This makes the value-add or revenue potential of every existing Customer Service or Sales or Marketing employee scalable beyond what additional hiring can accomplish. Lean Process automation doesn’t mean replacing all operations with an AI. This is the foundation of “Autonomation” – where a worker no longer manually labors at one machine, but becomes a manager of multiple “machines” – multiplying the value-add per employee. Replace the painful, slow, or unnecessary steps with a computer, while keeping the human element – the important decisions, the social context, the gut feel, human.

B2B eCommerce Segmentation and Why You Need It

 

In B2B Commerce, customer segmentation and personalization is a complex topic. At one end of the spectrum I’ve seen companies who need to be convinced there is any way to segment their market. They’ve used the same 4″ binder for selling to their customers so long you get the occasional “We’ve always done it this way” instead of an explanation. At the other end of the spectrum, a company’s pre-digital-transformation business processes seem to rely exclusively on personal relationships, email, and witchcraft – prices, behavior, and even products are unique for every customer (or so they tell me).

When a small shop commits to a completely out-of-the-box, fully-configured SAAS product, you find one that seems close enough and work with it (or work around it) to get the job done. More frequently, I consult with major players moving to major-league platforms. These platforms have virtually unlimited freedom to configure catalogs, localization, customer segments, and unique pricing per User Group. The net result of this total freedom, of course, is going digital without transforming anything about the business process, or the company’s sustainable competitive advantage.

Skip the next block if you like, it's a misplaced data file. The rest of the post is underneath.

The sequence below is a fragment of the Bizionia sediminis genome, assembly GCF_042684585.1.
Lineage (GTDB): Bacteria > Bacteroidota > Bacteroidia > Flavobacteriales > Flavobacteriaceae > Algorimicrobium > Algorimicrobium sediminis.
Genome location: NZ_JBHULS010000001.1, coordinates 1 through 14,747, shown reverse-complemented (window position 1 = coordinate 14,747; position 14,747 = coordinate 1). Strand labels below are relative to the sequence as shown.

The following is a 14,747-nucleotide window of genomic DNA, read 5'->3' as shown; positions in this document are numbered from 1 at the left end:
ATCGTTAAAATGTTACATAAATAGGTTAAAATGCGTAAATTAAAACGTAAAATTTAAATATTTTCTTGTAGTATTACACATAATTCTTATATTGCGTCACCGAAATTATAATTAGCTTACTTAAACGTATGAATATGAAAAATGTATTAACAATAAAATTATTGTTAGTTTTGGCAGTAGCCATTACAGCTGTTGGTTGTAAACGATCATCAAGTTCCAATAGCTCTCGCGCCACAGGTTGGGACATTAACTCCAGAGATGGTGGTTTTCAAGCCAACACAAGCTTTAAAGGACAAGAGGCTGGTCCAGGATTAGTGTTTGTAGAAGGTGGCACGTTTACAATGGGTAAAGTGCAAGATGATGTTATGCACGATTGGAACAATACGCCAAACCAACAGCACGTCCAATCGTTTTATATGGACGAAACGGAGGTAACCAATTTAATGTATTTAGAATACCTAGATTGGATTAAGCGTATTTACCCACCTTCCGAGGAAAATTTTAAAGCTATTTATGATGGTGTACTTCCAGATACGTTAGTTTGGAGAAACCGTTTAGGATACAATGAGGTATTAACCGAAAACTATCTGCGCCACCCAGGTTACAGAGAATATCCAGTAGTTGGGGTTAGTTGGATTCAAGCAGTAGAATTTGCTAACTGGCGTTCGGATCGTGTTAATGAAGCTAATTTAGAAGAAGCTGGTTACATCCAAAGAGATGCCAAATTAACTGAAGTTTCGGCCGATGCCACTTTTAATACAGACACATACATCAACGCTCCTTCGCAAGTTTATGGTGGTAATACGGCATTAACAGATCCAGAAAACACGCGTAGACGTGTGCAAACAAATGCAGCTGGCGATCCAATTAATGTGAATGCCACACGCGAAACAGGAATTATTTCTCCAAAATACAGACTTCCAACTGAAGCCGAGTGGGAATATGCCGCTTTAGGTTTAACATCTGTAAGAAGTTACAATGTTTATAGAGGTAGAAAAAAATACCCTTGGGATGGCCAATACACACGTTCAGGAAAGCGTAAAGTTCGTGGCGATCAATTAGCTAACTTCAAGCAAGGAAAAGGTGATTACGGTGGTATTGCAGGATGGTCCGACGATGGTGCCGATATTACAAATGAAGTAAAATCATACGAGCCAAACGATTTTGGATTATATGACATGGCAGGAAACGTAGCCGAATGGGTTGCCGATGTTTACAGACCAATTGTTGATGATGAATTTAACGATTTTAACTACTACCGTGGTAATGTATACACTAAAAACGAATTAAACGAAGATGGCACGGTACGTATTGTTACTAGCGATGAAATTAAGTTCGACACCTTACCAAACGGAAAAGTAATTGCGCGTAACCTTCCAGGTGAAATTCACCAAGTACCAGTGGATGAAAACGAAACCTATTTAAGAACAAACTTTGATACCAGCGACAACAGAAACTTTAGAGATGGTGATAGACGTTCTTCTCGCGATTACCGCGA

So if you’re at the ultra-complicated end of the spectrum, here are some ways get thinking about segmentation and personalization:

Unique Catalogs –

Catalogs are structured around two things typically: the category structure that groups products together and the classifying attributes that are shared by all products at a given category level. A great commerce site creates a selling hierarchy that makes it intuitive and fast for a customer to drill down to the products they want to purchase. Don’t underestimate the flexibility you have to customize this selling hierarchy based on geography, seasonal changes, or user group. Essentially, segmentation (and custom catalogs) needs to follow the distinct ways each kind of shopper completes their drill-down and purchase. If the main difference in behavior is average annual spend, segment that way. If the primary distinction is limited to a handful of major customers, you can give each of them a unique catalog. If there is a clear distinction in procurement methods, segment by purchase processes. Like anything else, draw a line in the sand, watch your metrics, and talk to your customers!